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Bluegrass grows, thanks to 'O Brother'

movie still
The movie "O Brother, Where Art Thou" highlighted bluegrass musicians  

June 1, 2001
Web posted at: 5:16 PM EDT (2116 GMT)


(CNN) -- "A Man of Constant Sorrow" has brought a lot of joy, and attention, to bluegrass musicians.

The headline track off the "O Brother, Where Art Thou" soundtrack, originally recorded by the legendary Stanley Brothers before being lip-synched in the movie by an oiled-down George Clooney, has led a revival of a genre variably called mountain, world and "real music."


Listen to audio from the "O Brother, Where Art Thou" soundtrack

WAV "I Am a Man of Constant Sorrow" by John Hartford

WAV "O Death" by Ralph Stanley

Audio courtesy Mercury Nashville

Listen to audio from "Big Mon: The Songs of Bill Monroe"

WAV "Walk Softly" by The Dixie Chicks and Ricky Skaggs

Audio courtesy Skaggs Family Records

"'O Brother' has done wonders for me and anyone who plays this style," said Ralph Stanley, who recorded the old-time classic "A Man of Constant Sorrow" with brother Carter around 50 years ago and has two songs on the soundtrack. "'grass has really grown."

Bluegrass developed slowly since its inception 70 years ago, generating a loyal fan base despite a lack of radio airplay or commercial success. As when Elvis Presley recorded versions of bluegrass classics in the 1950s, the down-home genre has seeped into today's music, heard in bands such as the Dixie Chicks, Phish and Dave Matthews Band.

The "O Brother" soundtrack exposed bluegrass to a wider audience than ever, selling more than 1.5 million albums and setting up the first show in what may be a national tour on June 13 at New York's Carnegie Hall.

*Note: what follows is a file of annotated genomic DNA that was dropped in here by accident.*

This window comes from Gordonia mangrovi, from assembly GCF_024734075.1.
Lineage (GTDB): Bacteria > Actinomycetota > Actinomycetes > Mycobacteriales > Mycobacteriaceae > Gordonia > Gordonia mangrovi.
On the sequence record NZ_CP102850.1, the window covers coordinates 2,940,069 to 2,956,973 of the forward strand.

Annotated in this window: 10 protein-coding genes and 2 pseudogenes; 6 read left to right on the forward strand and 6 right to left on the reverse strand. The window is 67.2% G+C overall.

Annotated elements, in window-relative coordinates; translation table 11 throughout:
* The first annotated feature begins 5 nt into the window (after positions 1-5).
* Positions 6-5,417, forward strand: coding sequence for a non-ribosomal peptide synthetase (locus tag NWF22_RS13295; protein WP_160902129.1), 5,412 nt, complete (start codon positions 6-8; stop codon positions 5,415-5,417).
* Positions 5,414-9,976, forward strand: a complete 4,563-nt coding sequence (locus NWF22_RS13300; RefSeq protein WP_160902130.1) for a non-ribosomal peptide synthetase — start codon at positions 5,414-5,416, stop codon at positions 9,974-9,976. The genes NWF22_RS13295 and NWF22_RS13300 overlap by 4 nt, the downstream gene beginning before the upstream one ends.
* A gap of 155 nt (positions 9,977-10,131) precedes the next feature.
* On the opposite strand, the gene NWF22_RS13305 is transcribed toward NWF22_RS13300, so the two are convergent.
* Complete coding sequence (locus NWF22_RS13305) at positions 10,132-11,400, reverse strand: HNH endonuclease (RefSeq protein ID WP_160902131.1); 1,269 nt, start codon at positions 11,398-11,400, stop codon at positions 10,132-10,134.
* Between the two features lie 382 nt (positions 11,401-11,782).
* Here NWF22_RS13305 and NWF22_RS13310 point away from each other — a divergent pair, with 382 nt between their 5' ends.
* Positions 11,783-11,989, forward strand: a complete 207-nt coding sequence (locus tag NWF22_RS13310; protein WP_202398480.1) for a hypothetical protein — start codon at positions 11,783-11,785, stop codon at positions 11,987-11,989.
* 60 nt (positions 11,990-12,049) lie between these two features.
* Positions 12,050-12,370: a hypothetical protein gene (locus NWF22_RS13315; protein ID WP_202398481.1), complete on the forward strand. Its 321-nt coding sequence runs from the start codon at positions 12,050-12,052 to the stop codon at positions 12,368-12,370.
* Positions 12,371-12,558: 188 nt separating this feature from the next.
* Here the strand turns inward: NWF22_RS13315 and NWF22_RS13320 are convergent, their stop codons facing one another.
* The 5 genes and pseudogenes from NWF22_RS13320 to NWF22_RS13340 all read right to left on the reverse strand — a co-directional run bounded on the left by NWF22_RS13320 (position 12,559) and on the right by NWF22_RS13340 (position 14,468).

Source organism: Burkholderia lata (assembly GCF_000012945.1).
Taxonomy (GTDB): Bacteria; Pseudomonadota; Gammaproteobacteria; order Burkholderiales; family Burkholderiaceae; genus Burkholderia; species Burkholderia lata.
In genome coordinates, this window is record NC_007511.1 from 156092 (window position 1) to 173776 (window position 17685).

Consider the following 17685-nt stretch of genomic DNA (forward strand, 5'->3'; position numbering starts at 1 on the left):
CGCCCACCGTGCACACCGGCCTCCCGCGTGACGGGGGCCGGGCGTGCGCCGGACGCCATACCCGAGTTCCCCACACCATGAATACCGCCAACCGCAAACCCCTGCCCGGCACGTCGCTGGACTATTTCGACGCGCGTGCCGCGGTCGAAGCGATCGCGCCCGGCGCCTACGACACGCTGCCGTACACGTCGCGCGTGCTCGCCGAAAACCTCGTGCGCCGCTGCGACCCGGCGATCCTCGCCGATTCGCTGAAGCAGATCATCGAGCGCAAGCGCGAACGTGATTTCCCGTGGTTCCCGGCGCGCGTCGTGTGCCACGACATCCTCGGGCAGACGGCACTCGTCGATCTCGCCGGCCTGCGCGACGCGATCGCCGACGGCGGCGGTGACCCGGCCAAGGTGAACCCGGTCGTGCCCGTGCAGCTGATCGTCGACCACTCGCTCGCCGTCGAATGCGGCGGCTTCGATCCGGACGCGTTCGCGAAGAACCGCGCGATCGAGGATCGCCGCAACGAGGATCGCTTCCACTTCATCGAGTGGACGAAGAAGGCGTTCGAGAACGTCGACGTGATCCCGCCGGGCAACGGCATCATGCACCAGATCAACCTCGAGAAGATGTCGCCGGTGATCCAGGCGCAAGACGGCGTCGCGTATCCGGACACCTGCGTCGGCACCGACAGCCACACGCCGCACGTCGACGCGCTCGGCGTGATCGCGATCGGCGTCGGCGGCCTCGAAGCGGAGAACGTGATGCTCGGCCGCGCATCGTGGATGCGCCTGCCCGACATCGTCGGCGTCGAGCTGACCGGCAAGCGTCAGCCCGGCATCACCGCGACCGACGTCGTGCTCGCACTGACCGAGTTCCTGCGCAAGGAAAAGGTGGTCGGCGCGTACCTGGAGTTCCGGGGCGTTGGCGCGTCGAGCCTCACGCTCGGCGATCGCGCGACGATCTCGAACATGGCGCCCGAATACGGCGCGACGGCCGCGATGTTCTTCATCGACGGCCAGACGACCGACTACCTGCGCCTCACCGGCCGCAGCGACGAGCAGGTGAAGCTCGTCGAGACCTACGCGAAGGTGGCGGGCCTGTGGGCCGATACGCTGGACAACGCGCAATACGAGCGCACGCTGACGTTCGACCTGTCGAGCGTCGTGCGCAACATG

Country music star and producer Ricky Skaggs believes those who go straight from the "O Brother" soundtrack to bluegrass classics will not be disappointed.

"It never had to have implants or belly rings -- it's just great, pure music," said Skaggs, whose 1997 "Bluegrass Rules" is considered a key album in the genre. "It's not commercial. It's not Nashville. It's better than that."

What is Bluegrass?

Since Bill Monroe and his Bluegrass Boys patented the genre in the 1930s, bluegrass generally has remained true to its roots while rubbing off on a range of other musical styles.

In its purest form, bluegrass blends fiddle, banjo, mandolin, bass fiddle and a Dobro (or resonating guitar) with close, high harmonies, according to Dan Hays, executive director of the International Bluegrass Music Association.

Mainstream musicians like Ricky Skaggs have found success with bluegrass music  

After enjoying widespread popularity in the 1940s and early 1950s, bluegrass became less mainstream as country music became more "pop-oriented," Hays said. The genre regained its footing with the rise of folk music in the 1960s and 1970s, and with the creation of bluegrass festivals.

Bluegrass cultivated a small, loyal following, one that seemed to take pride in minimal radio airplay and perceived disconnect from the country establishment.